Under the Yoke

Since it’s the only Bulgarian novel I have ever read, I’m not exactly in a position to say that Under the Yoke by Ivan Vazov (published 1889) is the greatest Bulgarian novel.  But, if there’s a better Bulgarian novel, I’d like to read it!  Under the Yoke is one of the most powerful and enthralling books I’ve read in recent years.  It is beautifully written, and the translation was excellent, with only a handful of words that may have been imperfectly translated.  Vazov creates a richly real setting and scenario, with wit and sensitivity.  In style, he approaches George Eliot.  The epic subject and story are more akin to For Whom the Bell Tolls.  It is equally powerful as Hemingway’s classic.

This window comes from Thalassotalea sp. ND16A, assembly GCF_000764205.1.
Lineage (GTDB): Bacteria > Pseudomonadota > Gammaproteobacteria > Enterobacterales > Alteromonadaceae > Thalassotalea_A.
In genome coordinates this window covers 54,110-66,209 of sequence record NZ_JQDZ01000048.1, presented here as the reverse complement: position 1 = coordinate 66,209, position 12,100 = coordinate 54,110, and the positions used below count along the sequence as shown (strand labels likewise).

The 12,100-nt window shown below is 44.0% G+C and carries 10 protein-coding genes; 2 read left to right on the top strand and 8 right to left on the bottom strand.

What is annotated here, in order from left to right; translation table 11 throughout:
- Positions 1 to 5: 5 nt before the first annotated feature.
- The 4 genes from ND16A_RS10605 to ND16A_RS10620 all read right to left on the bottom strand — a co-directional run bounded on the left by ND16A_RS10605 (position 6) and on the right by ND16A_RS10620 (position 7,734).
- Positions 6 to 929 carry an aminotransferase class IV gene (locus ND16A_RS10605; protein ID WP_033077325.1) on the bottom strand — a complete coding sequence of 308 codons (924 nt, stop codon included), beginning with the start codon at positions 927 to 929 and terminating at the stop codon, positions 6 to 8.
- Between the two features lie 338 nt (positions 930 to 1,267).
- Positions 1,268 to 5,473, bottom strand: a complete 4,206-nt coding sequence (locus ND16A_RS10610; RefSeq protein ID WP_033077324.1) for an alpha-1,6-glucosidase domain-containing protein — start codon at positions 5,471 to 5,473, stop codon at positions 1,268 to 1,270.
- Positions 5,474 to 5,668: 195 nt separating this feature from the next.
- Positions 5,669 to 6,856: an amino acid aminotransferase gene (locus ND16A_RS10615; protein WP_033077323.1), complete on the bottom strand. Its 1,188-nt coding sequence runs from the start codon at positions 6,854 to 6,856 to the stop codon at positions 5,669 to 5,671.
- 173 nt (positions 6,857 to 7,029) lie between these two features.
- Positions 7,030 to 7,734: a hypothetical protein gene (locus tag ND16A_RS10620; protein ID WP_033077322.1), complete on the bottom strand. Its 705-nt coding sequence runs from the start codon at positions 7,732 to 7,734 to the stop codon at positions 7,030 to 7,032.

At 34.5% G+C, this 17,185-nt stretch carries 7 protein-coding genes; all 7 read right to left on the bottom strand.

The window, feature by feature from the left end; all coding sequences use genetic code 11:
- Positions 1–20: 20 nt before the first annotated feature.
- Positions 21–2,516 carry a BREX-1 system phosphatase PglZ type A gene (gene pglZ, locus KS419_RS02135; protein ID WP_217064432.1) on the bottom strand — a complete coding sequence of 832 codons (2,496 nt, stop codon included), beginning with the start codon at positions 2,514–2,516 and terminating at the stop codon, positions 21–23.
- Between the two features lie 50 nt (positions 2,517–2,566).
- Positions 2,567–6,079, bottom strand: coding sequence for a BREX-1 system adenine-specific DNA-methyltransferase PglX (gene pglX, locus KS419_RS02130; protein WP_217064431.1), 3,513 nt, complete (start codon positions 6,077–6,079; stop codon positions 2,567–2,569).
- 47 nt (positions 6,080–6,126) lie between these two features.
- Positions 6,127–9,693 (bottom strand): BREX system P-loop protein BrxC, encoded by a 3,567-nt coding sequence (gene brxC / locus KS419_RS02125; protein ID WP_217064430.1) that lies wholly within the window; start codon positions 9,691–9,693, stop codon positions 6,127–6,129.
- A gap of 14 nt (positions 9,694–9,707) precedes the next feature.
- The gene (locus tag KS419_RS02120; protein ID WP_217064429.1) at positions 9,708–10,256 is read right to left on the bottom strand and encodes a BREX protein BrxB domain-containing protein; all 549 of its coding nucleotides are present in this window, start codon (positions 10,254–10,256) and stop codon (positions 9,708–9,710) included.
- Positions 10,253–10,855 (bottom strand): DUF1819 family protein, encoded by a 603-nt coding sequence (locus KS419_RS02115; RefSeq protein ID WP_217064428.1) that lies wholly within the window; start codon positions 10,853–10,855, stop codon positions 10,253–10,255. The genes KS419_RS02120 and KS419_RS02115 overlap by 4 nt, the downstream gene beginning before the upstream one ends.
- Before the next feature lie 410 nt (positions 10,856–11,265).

After reading Turgenev’s On the Eve recently, which featured a Bulgarian patriot as a leading character, I became interested in that part of Bulgarian history and literature.  The L.A. Public Library fortunately had Under the Yoke for loan, so I borrowed it.  It has taken a day or two to shake the effects of the dramatic ending.

Now, I need something lighter, so, in one of the more extreme reverse leaps that one can attempt on the literary spectrum, I have turned to Nancy Mitford’s The Pursuit of Love.  The Yoke is slowly starting to lift.

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